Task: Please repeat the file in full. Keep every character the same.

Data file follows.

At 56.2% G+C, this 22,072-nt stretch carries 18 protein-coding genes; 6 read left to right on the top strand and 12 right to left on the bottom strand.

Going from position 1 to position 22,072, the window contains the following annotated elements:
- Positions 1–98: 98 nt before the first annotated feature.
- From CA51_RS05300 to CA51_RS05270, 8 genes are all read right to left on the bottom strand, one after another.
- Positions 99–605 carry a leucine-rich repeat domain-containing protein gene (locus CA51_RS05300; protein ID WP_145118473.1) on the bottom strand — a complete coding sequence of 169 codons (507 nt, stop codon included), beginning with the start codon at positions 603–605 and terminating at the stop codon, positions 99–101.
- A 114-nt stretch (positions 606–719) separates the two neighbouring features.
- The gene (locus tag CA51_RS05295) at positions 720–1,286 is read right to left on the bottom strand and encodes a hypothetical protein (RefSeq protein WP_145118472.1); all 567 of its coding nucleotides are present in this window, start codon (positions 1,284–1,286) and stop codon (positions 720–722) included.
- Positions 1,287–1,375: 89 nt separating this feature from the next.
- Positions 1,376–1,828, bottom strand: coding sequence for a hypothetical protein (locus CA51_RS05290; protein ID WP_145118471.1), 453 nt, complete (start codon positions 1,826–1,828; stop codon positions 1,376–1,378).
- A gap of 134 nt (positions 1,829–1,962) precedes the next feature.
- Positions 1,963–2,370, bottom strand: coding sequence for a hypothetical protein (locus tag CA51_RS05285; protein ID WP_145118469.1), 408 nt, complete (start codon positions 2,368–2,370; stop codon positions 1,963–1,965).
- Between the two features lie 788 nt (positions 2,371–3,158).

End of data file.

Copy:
At 56.2% G+C, this 22,072-nt stretch carries 18 protein-coding genes; 6 read left to right on the top strand and 12 right to left on the bottom strand.

Going from position 1 to position 22,072, the window contains the following annotated elements:
- Positions 1–98: 98 nt before the first annotated feature.
- From CA51_RS05300 to CA51_RS05270, 8 genes are all read right to left on the bottom strand, one after another.
- Positions 99–605 carry a leucine-rich repeat domain-containing protein gene (locus CA51_RS05300; protein ID WP_145118473.1) on the bottom strand — a complete coding sequence of 169 codons (507 nt, stop codon included), beginning with the start codon at positions 603–605 and terminating at the stop codon, positions 99–101.
- A 114-nt stretch (positions 606–719) separates the two neighbouring features.
- The gene (locus tag CA51_RS05295) at positions 720–1,286 is read right to left on the bottom strand and encodes a hypothetical protein (RefSeq protein WP_145118472.1); all 567 of its coding nucleotides are present in this window, start codon (positions 1,284–1,286) and stop codon (positions 720–722) included.
- Positions 1,287–1,375: 89 nt separating this feature from the next.
- Positions 1,376–1,828, bottom strand: coding sequence for a hypothetical protein (locus CA51_RS05290; protein ID WP_145118471.1), 453 nt, complete (start codon positions 1,826–1,828; stop codon positions 1,376–1,378).
- A gap of 134 nt (positions 1,829–1,962) precedes the next feature.
- Positions 1,963–2,370, bottom strand: coding sequence for a hypothetical protein (locus tag CA51_RS05285; protein ID WP_145118469.1), 408 nt, complete (start codon positions 2,368–2,370; stop codon positions 1,963–1,965).
- Between the two features lie 788 nt (positions 2,371–3,158).